I recently reemerged from a plummet into the dark depths of my psyche. An eight-day hospital stay triggered my dive into an emotional abyss.
About 2 1/2 weeks ago, a piece of chicken stubbornly lodged itself in my esophagus. After waiting 24 painful hours, in the hope of uneventful digestive passage, I agreed with my afternoon aide’s assessment that a trip to the emergency room was warranted. My ambulance commute, strapped to a stretcher like Hannibal Lecter (sans mask), sent my attitude heading in the wrong direction. Once in the emergency room, the red flags began flying fast and furious.
Red flag No. 2: Lung intubation was discussed. If deemed necessary, and agreed upon by me, it likely would be permanent. If that happened I would require constant skilled care — a cost far beyond the reach of Medicare coverage, and liable to quickly liquidate my meager assets.
Red flag No. 3: I had aspiration pneumonia. Pneumonia is one of the leading causes of death among those with ALS.
Red flag No. 4: I was admitted to the intensive care unit. What began as a somewhat mundane quest to free a stray piece of food had morphed into something far more serious and potentially life-altering or ending.
The first night in ICU frightened me beyond my comprehension. What was I scared of? I thought that I had come to a peaceful acceptance of my prognosis long before. And why was I scared at all? As a Christian believer, my trust in God should be unshakable. I then added shame to the fright, for an even more potent anxiety cocktail. After pondering those two questions until dawn, I arrived at the following, perhaps hairsplitting, rationalization. I don’t fear death. I fear dying.
The next day, during a visit from someone very close to me, the conversation became existentially philosophical. We bantered about purpose and contribution. We agreed that without either of these, life has no point. In my diminished state, I became apprehensive about both components, post-hospitalization.
The balance of my stay was highlighted by wonderful interactions with a plethora of hospital staff, receiving sustenance via a nasogastric feeding tube — dropping 10 pounds in the process — and, most impactful, receiving countless reminders of the risks associated with my returning home to my normal routine. Now I added fear of living to my fear of dying, as well as questions about the tenacity of my faith, and concerns about a purpose and contribution void. That was me at discharge.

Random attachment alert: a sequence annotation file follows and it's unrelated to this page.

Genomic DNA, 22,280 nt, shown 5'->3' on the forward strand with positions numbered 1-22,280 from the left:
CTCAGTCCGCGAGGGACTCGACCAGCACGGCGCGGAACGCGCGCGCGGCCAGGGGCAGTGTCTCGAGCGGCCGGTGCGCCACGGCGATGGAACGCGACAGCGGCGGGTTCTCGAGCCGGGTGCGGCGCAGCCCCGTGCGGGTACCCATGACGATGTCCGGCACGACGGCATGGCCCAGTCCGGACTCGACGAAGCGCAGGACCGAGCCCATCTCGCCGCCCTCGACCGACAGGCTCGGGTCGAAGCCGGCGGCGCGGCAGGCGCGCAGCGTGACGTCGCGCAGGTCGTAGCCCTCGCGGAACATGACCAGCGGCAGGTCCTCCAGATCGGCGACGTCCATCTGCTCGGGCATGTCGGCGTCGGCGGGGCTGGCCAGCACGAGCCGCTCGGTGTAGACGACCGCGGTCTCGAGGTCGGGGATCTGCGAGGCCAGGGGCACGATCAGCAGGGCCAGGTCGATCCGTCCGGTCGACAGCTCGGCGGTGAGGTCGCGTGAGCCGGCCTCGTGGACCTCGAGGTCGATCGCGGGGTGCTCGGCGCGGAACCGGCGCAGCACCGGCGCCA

It took two days to overcome my newfound trepidation with daily life. I figured that I was essentially the same, health-wise, as I was before, and that what landed me in the ER was an isolated incident. I realized that the risks had not increased, were well understood, and had been mitigated as much as possible. With that awareness, my waning spirit buoyed.
The next day, the queasiness over my faith was appropriately addressed by my pastor. He simply read the following biblical passage: “Lord, I believe; help my unbelief!” His counsel was that even the most devout are vulnerable to circumstances that threaten to overpower their faith. I mentally bookmarked that an appropriate response to a crisis of faith is to acknowledge that in those moments when we don’t seem to have sufficient faith to follow God, we should ask for more.
But I continued to fret about my purpose and resulting contribution to others. I reasoned that I could best serve my pursuit and associated value with a mission independent of any anticipated health decline. I then recalled a quote by Ed Dobson from his book “Seeing Through the Fog: Hope When Your World Falls Apart.” It reads: “It is one broken person talking to another broken person. And there is power in that.”
By any theorized construct, and viewed through any lens, the consensus is that we live in a broken world. The most privileged and insulated among us are not immune to suffering, loss, pain, and anguish. Everyone craves, at one time or another, relief and recognition. I then remembered the reaction of every hospital employee whom I had encountered as I smiled and struggled to vocalize the words “Thank you.” It was momentary joy.
Moving forward, I will consciously strive to impart an element of joy to every interpersonal interaction. The beauty of that purpose is its endurance. And the associated contribution, however paltry, is readily felt.
One of my mom’s favorite compositions was Beethoven’s “Ode to Joy.” Two excerpted lines speak volumes: “Joy, bright spark of divinity” and “All creatures drink of joy.”
Adding to that bounty will become my mantra. To again quote Dobson, “You are indispensable until your work on earth is done.”
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